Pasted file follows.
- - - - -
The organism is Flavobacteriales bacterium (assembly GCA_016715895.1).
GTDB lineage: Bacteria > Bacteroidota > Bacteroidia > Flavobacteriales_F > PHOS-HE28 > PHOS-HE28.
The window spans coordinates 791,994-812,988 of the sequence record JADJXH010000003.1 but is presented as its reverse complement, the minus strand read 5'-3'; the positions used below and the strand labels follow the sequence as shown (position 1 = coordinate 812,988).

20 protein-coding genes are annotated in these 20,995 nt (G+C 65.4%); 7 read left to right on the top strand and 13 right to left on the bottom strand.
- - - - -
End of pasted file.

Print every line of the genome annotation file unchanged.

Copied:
The organism is Flavobacteriales bacterium (assembly GCA_016715895.1).
GTDB lineage: Bacteria > Bacteroidota > Bacteroidia > Flavobacteriales_F > PHOS-HE28 > PHOS-HE28.
The window spans coordinates 791,994-812,988 of the sequence record JADJXH010000003.1 but is presented as its reverse complement, the minus strand read 5'-3'; the positions used below and the strand labels follow the sequence as shown (position 1 = coordinate 812,988).

20 protein-coding genes are annotated in these 20,995 nt (G+C 65.4%); 7 read left to right on the top strand and 13 right to left on the bottom strand.